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Presentation Skills Lessons From Chef Bobby Flay
by Gilda Bonanno

I'm a fan of the TV cooking competition, The Next Food Network Star, hosted by celebrity chef Bobby Flay.  The winning chef gets his or her own cooking show on the Food Network. 

The show offers lesson not just about cooking, but also about presentation skills because the winning chef has to be a good cook and effective and engaging on camera. 

 

In one episode, the contestants had a limited amount of time to cook an entrée and then two minutes on camera to demonstrate it in front of a panel of famous TV chefs. 

 

Here are 4 lessons learned from the contestants during their two minutes presenting on camera that can also apply to your presentations:

1.    Don't Forget the Introduction

One chef forgot to give the one-sentence introduction of his name, his food show theme and what he was going to demonstrate.  When you start your presentation, don't forget to clearly and concisely introduce your overall message – also known as the point of your presentation. 

                  

2.    Time Matters

Another chef underestimated how much time it would take to describe each ingredient, so he ran out of time to finish his demonstration.  Sometimes, less is more; it would be better to say less about each ingredient, or each point in your presentation, than run out of time at the end.  (And how do you know how long it will take to present? Practice and time yourself!)

3.    Remember Your Main Purpose

One of the contestants was very nervous about the presentation and spent so much time talking about himself and describing his dish that he forgot to cook something, prompting Bobby Flay to comment, "You didn't cook anything, dude!"  When you present, remember your purpose and what your audience expects – and don't disappoint them.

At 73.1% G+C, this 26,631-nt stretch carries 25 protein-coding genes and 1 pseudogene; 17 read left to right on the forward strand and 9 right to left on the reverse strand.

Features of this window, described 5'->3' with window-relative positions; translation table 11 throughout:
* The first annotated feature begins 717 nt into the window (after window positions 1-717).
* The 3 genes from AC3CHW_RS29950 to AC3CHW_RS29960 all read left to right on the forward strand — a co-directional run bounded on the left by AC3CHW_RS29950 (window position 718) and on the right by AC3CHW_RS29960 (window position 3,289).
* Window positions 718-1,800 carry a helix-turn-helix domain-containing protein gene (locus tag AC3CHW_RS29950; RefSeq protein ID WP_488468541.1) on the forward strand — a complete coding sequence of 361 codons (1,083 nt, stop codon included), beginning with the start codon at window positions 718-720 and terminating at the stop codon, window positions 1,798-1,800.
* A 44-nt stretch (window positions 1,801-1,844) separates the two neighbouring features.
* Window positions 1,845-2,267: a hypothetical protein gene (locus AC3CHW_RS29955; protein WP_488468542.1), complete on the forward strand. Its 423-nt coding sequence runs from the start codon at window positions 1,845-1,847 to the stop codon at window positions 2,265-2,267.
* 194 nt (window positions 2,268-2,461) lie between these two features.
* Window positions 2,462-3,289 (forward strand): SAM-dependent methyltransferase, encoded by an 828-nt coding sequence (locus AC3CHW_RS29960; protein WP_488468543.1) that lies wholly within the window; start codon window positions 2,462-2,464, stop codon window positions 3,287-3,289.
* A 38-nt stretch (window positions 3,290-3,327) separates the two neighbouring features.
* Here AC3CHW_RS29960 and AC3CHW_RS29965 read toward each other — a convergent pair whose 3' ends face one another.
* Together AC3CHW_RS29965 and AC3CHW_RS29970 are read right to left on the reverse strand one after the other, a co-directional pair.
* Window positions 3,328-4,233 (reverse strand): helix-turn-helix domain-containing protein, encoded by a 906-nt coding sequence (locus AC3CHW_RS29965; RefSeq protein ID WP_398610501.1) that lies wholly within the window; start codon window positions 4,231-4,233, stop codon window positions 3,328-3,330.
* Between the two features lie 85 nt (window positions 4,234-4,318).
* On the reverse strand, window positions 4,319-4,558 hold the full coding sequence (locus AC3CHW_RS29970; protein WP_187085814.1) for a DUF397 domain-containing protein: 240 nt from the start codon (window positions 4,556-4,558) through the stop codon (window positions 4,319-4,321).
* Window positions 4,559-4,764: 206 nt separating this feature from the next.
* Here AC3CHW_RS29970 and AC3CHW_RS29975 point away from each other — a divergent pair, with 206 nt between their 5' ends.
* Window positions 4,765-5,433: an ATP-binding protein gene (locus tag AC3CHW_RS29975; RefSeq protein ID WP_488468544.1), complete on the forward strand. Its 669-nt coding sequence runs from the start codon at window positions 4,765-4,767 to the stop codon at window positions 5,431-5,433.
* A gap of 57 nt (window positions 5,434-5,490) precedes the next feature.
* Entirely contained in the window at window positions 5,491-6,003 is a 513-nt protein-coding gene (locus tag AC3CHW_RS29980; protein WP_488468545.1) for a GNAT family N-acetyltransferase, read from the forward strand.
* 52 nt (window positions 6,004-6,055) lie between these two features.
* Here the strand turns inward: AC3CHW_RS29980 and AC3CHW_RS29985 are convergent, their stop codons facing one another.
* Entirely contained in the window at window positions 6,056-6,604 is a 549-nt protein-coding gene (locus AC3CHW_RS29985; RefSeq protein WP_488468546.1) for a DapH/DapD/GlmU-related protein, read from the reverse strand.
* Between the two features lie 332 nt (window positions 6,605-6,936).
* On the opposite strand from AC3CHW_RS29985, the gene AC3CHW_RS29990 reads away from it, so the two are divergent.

4.    Non-Verbals Matter

The judges criticized a few of the chefs for their lack of energy, demonstrated by limited eye contact, no smiling and no vocal variety.  In any presentation, it is not enough to have the technical information correct, you also have to engage the hearts of your audience and connect with them.  Even though your in-person audience doesn't have a remote control to change the channel the way a television audience does, your audience can and will tune you out if you fail to engage them. 

The next time you have to give a presentation, remember the lessons from Chef Bobby Flay and give your audience something to savor and remember.

Gilda Bonanno is a speaker, trainer and coach who helps people from all walks of life improve their communication and presentation skills.  Copyright (c) 2011